Making amends is painful. Doing nothing is painful. But nothing is as painful as keeping everything a secret.
In Life Recovery Step 8, it says, “We made a list of all persons we had harmed and became willing to make amends to them all.”
Unfortunately, individuals stuck in addiction try to do damage control by trying to hide their addiction and not making amends to those they’ve hurt. Full of shame and self-condemnation, they avoid making amends at all costs because they think it’ll spare themselves—and those they love—from more hurt.
Here are four core shame-filled beliefs that keep a person stuck:
- “I am a bad and worthless person.”
- “If you really knew me, you wouldn’t love me.”
- “My addiction is my greatest need.” (more…)
“At that moment their eyes were opened, and they suddenly felt shame at their nakedness.
So they sewed fig leaves together to cover themselves.” – Genesis 3:7
One of the blessings that came from the fall of man in the Garden of Eden was brokenness. How can brokenness be a blessing? As a natural outcome of eating from the tree of the knowledge of good and evil, shame caused Adam and Eve to want to hide. When God discovered Adam and Eve’s sin, they ran from Him. Adam and Eve moved out of the light and into the darkness to conceal their sin and shame. But God sought them out to redeem their brokenness.
Adam and Eve put on fig leaves to hide their nakedness until God gave them animal skins to wear as clothing. God provided lovingly for them in the depth of their shame. But they weren’t the only ones to put on fig leaves. Since then, every person after them has also tried to cover their shame. Why? Because people hide in the wilderness instead of seeking God’s presence, thinking they are too broken. It simply is not valid.
When it comes to addiction, a person stuck in addiction will first try to hide from God. That is because of shame—it makes people judge and condemn themselves. (more…)
A person in recovery from addiction tends to experience feelings more intensely. Why? Now that they are no longer medicating their feelings with drugs, alcohol, or fantasy, they are fragile. They’re more acutely aware of their own painful feelings rather than the pain they’ve inflicted upon others. It’s not a surprise, then, when they move on too quickly. Expecting others to trust them too soon is unrealistic—trust is to be earned and takes time.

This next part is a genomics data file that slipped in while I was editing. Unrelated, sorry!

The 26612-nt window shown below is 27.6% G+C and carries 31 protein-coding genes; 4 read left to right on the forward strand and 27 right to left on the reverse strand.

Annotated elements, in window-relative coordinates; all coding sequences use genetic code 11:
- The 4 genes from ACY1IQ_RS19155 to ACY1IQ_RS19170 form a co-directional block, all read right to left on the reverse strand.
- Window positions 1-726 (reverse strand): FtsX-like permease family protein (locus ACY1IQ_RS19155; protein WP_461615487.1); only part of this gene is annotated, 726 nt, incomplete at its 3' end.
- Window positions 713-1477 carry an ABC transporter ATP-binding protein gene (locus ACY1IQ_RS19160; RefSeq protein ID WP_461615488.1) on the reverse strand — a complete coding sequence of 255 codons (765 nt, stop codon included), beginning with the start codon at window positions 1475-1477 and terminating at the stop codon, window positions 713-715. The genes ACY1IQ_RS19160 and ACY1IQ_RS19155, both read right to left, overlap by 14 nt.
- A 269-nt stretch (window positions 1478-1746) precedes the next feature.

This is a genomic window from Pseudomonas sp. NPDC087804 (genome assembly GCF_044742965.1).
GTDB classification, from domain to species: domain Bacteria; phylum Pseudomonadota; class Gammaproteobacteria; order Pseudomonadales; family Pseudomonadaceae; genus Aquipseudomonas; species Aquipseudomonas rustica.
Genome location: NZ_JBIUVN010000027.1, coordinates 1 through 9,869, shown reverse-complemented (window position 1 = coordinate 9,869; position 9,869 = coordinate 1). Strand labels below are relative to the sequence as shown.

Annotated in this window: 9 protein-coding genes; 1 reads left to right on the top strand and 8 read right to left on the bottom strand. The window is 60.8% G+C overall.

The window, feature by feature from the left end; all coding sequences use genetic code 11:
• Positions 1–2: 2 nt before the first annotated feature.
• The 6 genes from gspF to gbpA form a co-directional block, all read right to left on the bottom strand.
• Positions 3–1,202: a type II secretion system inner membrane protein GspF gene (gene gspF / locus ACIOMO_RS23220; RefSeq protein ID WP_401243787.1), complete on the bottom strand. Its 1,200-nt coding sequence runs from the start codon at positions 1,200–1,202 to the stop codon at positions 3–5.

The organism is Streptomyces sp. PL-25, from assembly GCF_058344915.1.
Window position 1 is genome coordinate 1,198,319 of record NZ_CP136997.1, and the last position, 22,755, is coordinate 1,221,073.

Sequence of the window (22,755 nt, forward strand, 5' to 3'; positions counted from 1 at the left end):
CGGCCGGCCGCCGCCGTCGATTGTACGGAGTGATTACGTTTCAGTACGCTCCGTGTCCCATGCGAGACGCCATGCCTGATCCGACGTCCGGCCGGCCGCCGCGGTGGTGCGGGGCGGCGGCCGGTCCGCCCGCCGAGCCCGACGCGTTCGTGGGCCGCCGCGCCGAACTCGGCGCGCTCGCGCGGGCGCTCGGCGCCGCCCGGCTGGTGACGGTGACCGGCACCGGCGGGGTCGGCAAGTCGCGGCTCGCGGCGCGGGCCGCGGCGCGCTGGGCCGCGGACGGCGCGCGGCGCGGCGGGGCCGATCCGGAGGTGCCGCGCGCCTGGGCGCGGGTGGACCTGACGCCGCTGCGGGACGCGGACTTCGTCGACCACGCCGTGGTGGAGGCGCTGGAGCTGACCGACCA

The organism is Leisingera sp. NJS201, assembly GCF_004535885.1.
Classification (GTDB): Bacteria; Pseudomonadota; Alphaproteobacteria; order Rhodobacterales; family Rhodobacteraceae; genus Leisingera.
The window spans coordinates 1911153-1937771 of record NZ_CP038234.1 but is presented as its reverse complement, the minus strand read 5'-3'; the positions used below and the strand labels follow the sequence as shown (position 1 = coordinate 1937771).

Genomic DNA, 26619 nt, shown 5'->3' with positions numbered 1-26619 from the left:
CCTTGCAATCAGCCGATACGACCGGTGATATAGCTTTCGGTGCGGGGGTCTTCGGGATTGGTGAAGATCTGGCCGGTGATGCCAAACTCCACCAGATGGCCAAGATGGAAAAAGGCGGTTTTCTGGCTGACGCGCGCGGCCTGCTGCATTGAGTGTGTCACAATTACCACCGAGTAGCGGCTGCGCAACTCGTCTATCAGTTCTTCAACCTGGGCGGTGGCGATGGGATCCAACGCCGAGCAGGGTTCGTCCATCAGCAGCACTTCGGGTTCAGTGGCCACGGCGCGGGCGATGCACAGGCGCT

So, individuals in recovery need to remember the years of pain, deceit, broken promises, and hardships created in their addiction. These events have hurt their loved ones more than they realize. Their loved ones require support throughout the healing process. No one can fix their loved ones or undo the damage they have done. But through recovery, there is an opportunity for healing in relationships. (more…)
Have you taken an inventory of your life? The purpose of taking an inventory of your life is to face the truth about yourself. Truth is the opposite of denial. By putting the truth in writing, you demonstrate that you are ready to break free from the patterns and behaviors of denial.
But taking an inventory isn’t easy. Facing the truth is painful because you must also face the reality of what you have lost in your life due to your shortcomings. It’s never easy to look at your deceits, abuses, shame, and disappointments. But even though this is a time of discomfort, know that the steps of recovery will lead you to humility and to live a life full of happiness. It may not feel that way as you work on your inventory, but those who have made the journey before you will testify to that truth.
When Jesus came to earth, He brought with Him “grace and truth” (John 1:14, ESV). Here’s how the New Living Translation puts it: (more…)
It’s easy to ignore our issues. Like the disabled man in John 5 who waited for years by a pool to be healed, so we are looking for a magical cure to make us whole. But healing doesn’t come instantaneously. In fact, it takes hard work to stop reacting and turn to Christ who encourages us to “Get up! Pick up your mat and walk!” (John 5:8).
Let’s face it: Our issues are huge! However, we try to make ourselves feel better by saying that they’re small. Admit the truth, and you will be on the road to recovery. The Living Bible puts it this way: “You can’t heal a wound by saying it’s not there,” (Jeremiah 6:14). (more…)